photo credit: Joe Lazala
The concept of mini-retirements was one of many ideas in The 4-Hour Workweek that I like. Before reading the book I’d already come up with my own similar concept of semi-retirement. The idea is that instead of waiting to have one retirement at the end of many years working you take occasional mini-retirements during your working years.

Now that I am out of school I am ready for my first real mini-retirement. My hike on the AT later this year is what I’m considering as my first real mini-retirement. I’ve taken similar trips and breaks in the past but this one is different. The main difference is that I won’t be spending all my money to take it and should actually have about as much money at the end of it as the beginning of it. The other difference is that I will have the ability to resume making money as soon as I return from my trip. In the past taking a trip of this sort usually meant quitting a job before the trip and then looking for another one after the trip was over. Now I’m not nearly as dependent on job income. I may look for a seasonal job when I return though to increase my income. This method of taking mini-retirements will likely delay my ultimate retirement but I consider the trade off worth it.

Could I Retire Now?

Last month my alternative income was larger than my expenses.  This is the first time that has happened.  If I could continue to do that I could potentially “retire” now.  It would be more accurate to call it semi-retirement.  I’d still do things to make money I just wouldn’t have a job and I could set my own schedule.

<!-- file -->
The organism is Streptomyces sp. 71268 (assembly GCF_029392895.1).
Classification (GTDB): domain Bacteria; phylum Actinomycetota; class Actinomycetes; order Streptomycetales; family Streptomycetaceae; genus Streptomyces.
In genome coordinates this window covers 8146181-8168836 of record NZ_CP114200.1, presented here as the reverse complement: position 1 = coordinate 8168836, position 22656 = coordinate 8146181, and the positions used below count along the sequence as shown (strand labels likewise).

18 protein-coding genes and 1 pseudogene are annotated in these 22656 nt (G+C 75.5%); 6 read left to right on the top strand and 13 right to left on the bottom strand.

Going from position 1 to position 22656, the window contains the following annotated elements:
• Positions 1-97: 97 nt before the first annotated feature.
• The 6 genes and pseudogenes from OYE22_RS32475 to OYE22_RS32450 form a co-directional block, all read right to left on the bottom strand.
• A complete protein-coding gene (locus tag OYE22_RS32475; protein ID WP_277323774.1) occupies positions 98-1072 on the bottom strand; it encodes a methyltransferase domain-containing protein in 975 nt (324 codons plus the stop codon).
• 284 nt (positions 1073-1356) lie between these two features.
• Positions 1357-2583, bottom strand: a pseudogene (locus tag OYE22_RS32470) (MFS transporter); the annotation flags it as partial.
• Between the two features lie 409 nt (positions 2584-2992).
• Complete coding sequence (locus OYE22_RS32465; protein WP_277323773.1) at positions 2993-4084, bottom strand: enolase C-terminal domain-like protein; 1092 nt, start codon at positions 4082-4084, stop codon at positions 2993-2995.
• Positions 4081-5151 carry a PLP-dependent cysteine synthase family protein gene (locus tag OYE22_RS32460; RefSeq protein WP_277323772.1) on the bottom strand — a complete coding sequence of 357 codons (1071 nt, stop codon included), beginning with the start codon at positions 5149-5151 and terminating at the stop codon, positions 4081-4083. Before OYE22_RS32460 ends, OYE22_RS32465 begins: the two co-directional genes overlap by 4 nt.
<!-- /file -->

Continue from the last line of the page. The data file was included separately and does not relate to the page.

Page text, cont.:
There are several factors that keep me from being able to retire now though.  The first is that last month my income was unusually high and my expenses were unusually low.  In a normal month my expenses will still be higher than my alternative income.  Also, once I’m finished with school I’ll have to start repaying my student loans.  I’ll be on an income-sensitive repayment plan so my payments might not be more than I’m paying towards debt now but there is a chance they will go up.  One more thing is even if I do get to where my alternative income is usually higher than my expenses I need to have a safety net for emergencies and unexpected expenses.  Right now I only have about $3,000 in savings outside retirement accounts.  I don’t consider that anywhere near enough.

For me to be able to retire I need to increase my income so it is consistently more than my expenses.  My expenses are already pretty low so I can’t cut much more there although I do believe I could still lower them more.  I need to focus on increasing my income and saving money outside of retirement accounts and I still have a long way to go on those.  The fact that my income was higher than my expenses last month though makes me feel good about my chances of retiring at 50.